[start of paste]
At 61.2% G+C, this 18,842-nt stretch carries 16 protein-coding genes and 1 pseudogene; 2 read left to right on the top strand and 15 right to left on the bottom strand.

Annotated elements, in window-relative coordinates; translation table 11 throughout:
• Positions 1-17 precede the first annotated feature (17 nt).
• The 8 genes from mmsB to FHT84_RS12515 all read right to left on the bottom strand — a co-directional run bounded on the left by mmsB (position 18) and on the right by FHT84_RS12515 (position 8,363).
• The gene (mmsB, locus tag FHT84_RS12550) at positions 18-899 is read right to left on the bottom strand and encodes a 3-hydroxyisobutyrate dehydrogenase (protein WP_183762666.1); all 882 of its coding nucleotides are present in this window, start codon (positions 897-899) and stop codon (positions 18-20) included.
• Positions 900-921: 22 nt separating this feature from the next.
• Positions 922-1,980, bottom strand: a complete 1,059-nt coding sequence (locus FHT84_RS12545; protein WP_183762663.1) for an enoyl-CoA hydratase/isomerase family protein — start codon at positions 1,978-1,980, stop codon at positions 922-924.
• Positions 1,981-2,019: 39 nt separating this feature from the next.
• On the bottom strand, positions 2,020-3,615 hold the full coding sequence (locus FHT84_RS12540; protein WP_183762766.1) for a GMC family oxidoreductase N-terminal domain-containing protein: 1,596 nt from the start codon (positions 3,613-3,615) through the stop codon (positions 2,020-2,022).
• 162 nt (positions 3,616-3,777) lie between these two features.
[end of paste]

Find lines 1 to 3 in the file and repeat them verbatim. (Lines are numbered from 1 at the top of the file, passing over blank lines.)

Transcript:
At 61.2% G+C, this 18,842-nt stretch carries 16 protein-coding genes and 1 pseudogene; 2 read left to right on the top strand and 15 right to left on the bottom strand.

Annotated elements, in window-relative coordinates; translation table 11 throughout:
• Positions 1-17 precede the first annotated feature (17 nt).